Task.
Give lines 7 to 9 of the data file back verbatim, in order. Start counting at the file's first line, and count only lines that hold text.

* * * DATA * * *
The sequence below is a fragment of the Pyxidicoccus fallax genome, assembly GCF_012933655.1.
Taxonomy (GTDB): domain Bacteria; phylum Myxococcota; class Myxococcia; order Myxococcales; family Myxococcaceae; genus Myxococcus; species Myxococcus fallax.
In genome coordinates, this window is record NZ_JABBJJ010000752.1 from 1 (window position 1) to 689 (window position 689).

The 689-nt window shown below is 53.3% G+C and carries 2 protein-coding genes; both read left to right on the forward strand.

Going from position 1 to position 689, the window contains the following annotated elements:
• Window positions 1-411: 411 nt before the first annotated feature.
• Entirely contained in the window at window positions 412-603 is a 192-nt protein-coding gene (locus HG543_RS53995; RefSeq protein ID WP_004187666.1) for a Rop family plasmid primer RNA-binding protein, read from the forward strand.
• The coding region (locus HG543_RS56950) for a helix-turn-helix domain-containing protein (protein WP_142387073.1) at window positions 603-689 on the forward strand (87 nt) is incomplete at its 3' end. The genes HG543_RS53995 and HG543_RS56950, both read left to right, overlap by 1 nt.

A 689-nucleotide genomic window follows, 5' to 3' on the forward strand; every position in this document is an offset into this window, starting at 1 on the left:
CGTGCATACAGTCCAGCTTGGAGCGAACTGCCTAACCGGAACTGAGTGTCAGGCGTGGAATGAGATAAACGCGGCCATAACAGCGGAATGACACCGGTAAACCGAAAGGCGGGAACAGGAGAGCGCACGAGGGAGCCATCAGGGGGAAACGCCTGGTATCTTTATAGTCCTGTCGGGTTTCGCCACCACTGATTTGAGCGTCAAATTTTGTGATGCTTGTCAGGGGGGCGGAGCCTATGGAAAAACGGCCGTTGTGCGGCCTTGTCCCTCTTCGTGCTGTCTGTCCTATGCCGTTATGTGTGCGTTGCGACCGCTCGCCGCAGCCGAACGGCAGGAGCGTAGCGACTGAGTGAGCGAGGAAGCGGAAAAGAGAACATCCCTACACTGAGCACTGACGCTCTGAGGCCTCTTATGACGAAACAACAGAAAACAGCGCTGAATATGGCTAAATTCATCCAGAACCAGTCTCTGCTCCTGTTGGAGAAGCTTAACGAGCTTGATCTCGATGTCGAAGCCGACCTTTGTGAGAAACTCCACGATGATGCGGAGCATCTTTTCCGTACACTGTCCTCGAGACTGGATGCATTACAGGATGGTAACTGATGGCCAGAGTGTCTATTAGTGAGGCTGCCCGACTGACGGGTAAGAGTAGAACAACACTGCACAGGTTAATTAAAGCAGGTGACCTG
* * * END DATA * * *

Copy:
• Entirely contained in the window at window positions 412-603 is a 192-nt protein-coding gene (locus HG543_RS53995; RefSeq protein ID WP_004187666.1) for a Rop family plasmid primer RNA-binding protein, read from the forward strand.
• The coding region (locus HG543_RS56950) for a helix-turn-helix domain-containing protein (protein WP_142387073.1) at window positions 603-689 on the forward strand (87 nt) is incomplete at its 3' end. The genes HG543_RS53995 and HG543_RS56950, both read left to right, overlap by 1 nt.

A 689-nucleotide genomic window follows, 5' to 3' on the forward strand; every position in this document is an offset into this window, starting at 1 on the left: